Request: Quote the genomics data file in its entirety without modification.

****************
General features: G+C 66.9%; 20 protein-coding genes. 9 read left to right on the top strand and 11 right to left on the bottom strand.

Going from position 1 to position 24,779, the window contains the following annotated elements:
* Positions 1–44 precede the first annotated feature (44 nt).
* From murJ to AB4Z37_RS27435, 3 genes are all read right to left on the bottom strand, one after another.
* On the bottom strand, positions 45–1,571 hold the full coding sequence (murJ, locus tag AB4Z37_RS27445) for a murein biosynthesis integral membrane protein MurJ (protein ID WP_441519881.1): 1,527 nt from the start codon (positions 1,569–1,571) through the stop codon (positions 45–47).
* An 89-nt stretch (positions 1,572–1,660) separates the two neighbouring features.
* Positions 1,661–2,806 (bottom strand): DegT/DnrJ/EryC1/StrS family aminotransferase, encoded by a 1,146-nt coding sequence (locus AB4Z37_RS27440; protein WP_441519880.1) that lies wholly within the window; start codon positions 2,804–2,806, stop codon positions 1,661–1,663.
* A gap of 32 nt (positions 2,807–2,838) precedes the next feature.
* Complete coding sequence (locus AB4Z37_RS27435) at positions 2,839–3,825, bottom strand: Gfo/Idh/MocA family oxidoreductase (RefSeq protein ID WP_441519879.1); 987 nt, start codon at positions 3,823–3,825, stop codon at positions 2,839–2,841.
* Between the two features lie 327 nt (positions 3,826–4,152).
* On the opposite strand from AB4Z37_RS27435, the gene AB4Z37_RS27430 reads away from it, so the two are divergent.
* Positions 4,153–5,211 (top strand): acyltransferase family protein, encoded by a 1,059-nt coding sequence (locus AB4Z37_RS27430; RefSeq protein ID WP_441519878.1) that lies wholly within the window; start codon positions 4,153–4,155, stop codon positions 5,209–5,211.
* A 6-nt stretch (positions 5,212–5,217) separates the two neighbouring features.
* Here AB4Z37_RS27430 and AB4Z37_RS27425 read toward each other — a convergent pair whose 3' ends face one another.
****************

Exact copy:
General features: G+C 66.9%; 20 protein-coding genes. 9 read left to right on the top strand and 11 right to left on the bottom strand.

Going from position 1 to position 24,779, the window contains the following annotated elements:
* Positions 1–44 precede the first annotated feature (44 nt).
* From murJ to AB4Z37_RS27435, 3 genes are all read right to left on the bottom strand, one after another.
* On the bottom strand, positions 45–1,571 hold the full coding sequence (murJ, locus tag AB4Z37_RS27445) for a murein biosynthesis integral membrane protein MurJ (protein ID WP_441519881.1): 1,527 nt from the start codon (positions 1,569–1,571) through the stop codon (positions 45–47).
* An 89-nt stretch (positions 1,572–1,660) separates the two neighbouring features.
* Positions 1,661–2,806 (bottom strand): DegT/DnrJ/EryC1/StrS family aminotransferase, encoded by a 1,146-nt coding sequence (locus AB4Z37_RS27440; protein WP_441519880.1) that lies wholly within the window; start codon positions 2,804–2,806, stop codon positions 1,661–1,663.
* A gap of 32 nt (positions 2,807–2,838) precedes the next feature.
* Complete coding sequence (locus AB4Z37_RS27435) at positions 2,839–3,825, bottom strand: Gfo/Idh/MocA family oxidoreductase (RefSeq protein ID WP_441519879.1); 987 nt, start codon at positions 3,823–3,825, stop codon at positions 2,839–2,841.
* Between the two features lie 327 nt (positions 3,826–4,152).
* On the opposite strand from AB4Z37_RS27435, the gene AB4Z37_RS27430 reads away from it, so the two are divergent.
* Positions 4,153–5,211 (top strand): acyltransferase family protein, encoded by a 1,059-nt coding sequence (locus AB4Z37_RS27430; RefSeq protein ID WP_441519878.1) that lies wholly within the window; start codon positions 4,153–4,155, stop codon positions 5,209–5,211.
* A 6-nt stretch (positions 5,212–5,217) separates the two neighbouring features.
* Here AB4Z37_RS27430 and AB4Z37_RS27425 read toward each other — a convergent pair whose 3' ends face one another.